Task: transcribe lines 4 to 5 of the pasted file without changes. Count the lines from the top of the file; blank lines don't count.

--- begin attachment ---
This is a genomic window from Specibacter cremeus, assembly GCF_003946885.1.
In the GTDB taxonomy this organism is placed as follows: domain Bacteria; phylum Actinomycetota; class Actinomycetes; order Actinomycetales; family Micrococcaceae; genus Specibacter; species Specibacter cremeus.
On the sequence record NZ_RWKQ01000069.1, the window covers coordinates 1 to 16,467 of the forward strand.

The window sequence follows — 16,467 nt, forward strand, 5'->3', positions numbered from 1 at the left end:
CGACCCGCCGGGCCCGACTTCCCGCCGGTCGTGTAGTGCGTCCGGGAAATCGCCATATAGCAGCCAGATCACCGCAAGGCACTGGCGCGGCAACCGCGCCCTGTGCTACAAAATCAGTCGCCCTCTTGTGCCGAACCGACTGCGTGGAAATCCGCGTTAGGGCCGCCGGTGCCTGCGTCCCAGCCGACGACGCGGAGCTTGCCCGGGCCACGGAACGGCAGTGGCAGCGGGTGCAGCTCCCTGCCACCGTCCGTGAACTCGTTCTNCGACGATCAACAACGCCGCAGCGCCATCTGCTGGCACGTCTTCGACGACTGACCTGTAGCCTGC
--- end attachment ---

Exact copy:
The window sequence follows — 16,467 nt, forward strand, 5'->3', positions numbered from 1 at the left end:
CGACCCGCCGGGCCCGACTTCCCGCCGGTCGTGTAGTGCGTCCGGGAAATCGCCATATAGCAGCCAGATCACCGCAAGGCACTGGCGCGGCAACCGCGCCCTGTGCTACAAAATCAGTCGCCCTCTTGTGCCGAACCGACTGCGTGGAAATCCGCGTTAGGGCCGCCGGTGCCTGCGTCCCAGCCGACGACGCGGAGCTTGCCCGGGCCACGGAACGGCAGTGGCAGCGGGTGCAGCTCCCTGCCACCGTCCGTGAACTCGTTCTNCGACGATCAACAACGCCGCAGCGCCATCTGCTGGCACGTCTTCGACGACTGACCTGTAGCCTGC